Despite falling to the sixth round of the 2020 NFL draft, Fuller earned a starting job for the Los Angeles Rams in 2020 and became one of their captains in 2021, helping lead the Rams to a Super Bowl championship last season.

G/C Michael Jordan

No one in the 2016 class played a bigger immediate role than Jordan, who became the first true freshman offensive lineman to start a season opener for Ohio State when he became the Buckeyes’ starting left guard right away.

Jordan started 41 straight games over three years with the Buckeyes, moving to center in 2018 and earning first-team All-American honors at that position after two seasons at left guard.

The No. 130 overall prospect in the 2016 class was selected with the No. 136 overall pick in the 2019 NFL draft and has started 29 games in his first three seasons in the league, in which he now plays for the Carolina Panthers after starting his NFL career with the Cincinnati Bengals.

DE Jonathon Cooper

The second-highest-ranked signee in Ohio State’s 2016 class, Cooper never quite became the star defensive end Bosa was but still had an Ohio State career to remember nonetheless.

After a quiet start during his first two years in Columbus, Cooper started 25 games over his final three seasons as a Buckeye and was a two-time captain in 2019 and 2020, becoming the first-ever Buckeye to wear the Block 0 jersey in 2020. He recorded 75 career tackles with 15 tackles for loss and 10 sacks and had his best season as a redshirt senior, earning second-team All-American honors as he helped lead the Buckeyes to a national championship game berth.

Like Fuller, Cooper has already outperformed his draft position in the NFL as he started five games and recorded 38 total tackles for the Denver Broncos as a rookie last season despite falling to the seventh round of the 2021 NFL draft.

Keandre Jones, Dwayne Haskins, Jonathon Cooper and Jordan Fuller
Before they helped Ohio State win the 2018 Big Ten championship, Keandre Jones, Dwayne Haskins, Jonathon Cooper and Jordan Fuller were all members of the 2016 recruiting class.

LB Tuf Borland

Borland entered rare air during his Ohio State career by becoming just the second three-time captain (along with J.T. Barrett) in program history. He was a captain for each of his final three seasons at Ohio State (2018-20) and started 41 total games over his last four years as a Buckeye, in which he totaled 229 tackles with 19 tackles for loss and 6.5 sacks.

A limited athlete for a modern linebacker, Borland was a polarizing player among Ohio State fans, but he was highly respected within the Woody Hayes Athletic Center as a leader who played a significant role as the Buckeyes won four consecutive Big Ten championships in his four playing seasons.

Borland was not selected in the 2021 NFL draft, but played in two games for the Minnesota Vikings last season and will be competing for a roster spot in Minnesota once again this year.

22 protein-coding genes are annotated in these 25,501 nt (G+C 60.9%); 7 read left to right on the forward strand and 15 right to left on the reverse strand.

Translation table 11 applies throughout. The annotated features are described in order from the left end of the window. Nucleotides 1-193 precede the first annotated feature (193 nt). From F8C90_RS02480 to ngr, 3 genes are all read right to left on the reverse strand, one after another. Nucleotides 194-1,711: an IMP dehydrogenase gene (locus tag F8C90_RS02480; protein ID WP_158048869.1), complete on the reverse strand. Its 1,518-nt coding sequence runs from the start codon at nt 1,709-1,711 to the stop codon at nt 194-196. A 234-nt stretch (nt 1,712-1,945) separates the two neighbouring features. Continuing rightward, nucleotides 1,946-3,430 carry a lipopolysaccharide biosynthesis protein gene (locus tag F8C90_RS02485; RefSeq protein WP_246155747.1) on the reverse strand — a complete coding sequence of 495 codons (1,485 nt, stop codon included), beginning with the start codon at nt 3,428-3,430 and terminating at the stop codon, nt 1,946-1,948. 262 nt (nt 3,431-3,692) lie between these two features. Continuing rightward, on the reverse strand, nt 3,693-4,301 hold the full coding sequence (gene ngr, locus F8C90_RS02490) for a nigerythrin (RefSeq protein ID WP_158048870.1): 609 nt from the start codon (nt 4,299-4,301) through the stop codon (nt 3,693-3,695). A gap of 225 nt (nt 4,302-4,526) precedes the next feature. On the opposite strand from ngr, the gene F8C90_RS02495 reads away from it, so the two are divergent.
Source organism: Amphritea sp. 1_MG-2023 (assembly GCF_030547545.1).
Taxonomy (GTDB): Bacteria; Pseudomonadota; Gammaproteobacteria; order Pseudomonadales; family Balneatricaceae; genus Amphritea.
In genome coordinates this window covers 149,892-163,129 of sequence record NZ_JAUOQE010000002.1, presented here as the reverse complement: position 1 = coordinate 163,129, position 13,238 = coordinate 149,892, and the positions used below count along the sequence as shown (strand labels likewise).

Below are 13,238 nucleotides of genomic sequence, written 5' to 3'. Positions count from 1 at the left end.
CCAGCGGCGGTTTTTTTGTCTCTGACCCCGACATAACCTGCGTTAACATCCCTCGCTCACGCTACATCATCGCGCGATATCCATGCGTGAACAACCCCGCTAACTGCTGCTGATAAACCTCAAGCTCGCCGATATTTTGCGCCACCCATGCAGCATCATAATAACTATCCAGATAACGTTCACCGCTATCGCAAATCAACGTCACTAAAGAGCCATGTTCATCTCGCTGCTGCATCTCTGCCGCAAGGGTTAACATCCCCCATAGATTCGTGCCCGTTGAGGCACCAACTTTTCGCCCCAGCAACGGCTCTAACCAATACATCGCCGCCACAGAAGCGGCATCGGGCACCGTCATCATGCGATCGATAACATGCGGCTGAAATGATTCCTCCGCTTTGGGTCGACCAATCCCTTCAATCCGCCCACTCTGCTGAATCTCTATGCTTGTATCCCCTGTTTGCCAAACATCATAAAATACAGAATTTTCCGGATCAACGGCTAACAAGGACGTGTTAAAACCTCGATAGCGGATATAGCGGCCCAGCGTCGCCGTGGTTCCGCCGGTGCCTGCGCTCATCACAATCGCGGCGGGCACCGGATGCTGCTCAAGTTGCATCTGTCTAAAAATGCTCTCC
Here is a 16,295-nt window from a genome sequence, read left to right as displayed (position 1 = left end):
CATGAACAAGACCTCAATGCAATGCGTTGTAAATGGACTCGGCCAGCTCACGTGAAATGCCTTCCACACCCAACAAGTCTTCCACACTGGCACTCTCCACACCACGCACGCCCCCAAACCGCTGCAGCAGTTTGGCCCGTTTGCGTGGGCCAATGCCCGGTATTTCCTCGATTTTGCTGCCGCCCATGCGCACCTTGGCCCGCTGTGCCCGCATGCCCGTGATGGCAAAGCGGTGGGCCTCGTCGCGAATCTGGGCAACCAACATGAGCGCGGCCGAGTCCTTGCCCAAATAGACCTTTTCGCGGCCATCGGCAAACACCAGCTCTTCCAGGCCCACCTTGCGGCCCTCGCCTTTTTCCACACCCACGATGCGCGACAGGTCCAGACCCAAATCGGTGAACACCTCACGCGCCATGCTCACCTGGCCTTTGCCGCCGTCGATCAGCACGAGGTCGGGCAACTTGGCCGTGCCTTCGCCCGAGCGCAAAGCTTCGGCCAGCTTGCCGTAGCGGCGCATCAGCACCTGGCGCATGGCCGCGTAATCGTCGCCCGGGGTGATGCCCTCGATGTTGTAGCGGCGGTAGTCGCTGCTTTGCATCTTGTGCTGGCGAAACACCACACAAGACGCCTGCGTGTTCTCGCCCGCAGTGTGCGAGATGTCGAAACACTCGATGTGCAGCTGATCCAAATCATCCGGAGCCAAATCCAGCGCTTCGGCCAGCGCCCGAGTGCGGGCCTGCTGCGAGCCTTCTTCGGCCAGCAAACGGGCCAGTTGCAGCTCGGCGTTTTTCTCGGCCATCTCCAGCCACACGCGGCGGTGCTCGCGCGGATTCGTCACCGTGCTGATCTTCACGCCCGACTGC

LB Malik Harrison

Although he was only a three-star recruit ranked as the No. 683 overall prospect in the 2016 class out of Columbus’ Walnut Ridge High School, Harrison quickly proved he should have been rated much higher as he became a starting linebacker for the Buckeyes by the end of his second year at Ohio State.

Harrison became Ohio State’s top linebacker in each of his final two seasons at Ohio State, tying for the team lead with 81 tackles in 2018 and leading the team with 75 tackles in 2019, earning first-team All-Big Ten honors in his senior season, when he recorded 16.5 tackles for loss.

The Baltimore Ravens drafted Harrison in the third round of the 2020 NFL draft. He has started 11 games and recorded 69 total tackles in his first two seasons in the league.

TE Luke Farrell

Even though he never had more than 20 catches or 205 receiving yards in a season, Farrell was what the Buckeyes needed him to be at tight end. 

An excellent blocker, Farrell provided plenty of value for Ohio State’s offense as he started 32 games over his final three seasons as a Buckeye, consistently grading out as a champion for doing his job effectively even though he rarely made big plays in the passing game.

Farrell was selected by the Jacksonville Jaguars in the fifth round of the 2021 NFL draft and started four games in his rookie season in the league.

WR Austin Mack

The No. 72 overall prospect in the 2016 class, Mack never put up huge numbers for the Buckeyes but was a steady contributor in Ohio State’s wide receiver rotation for each of his final three seasons in Columbus, catching between 24-27 passes for 331-361 yards every year from 2018-20.

Mack, who started a total of 28 games for the Buckeyes and caught 79 total passes for 1,050 yards and six touchdowns in his Ohio State career, went undrafted in 2020 but caught seven passes for 91 yards as a rookie with the New York Giants. He’s now with the San Francisco 49ers and hoping to earn a spot on their 53-man roster after playing in zero regular-season NFL games in 2021.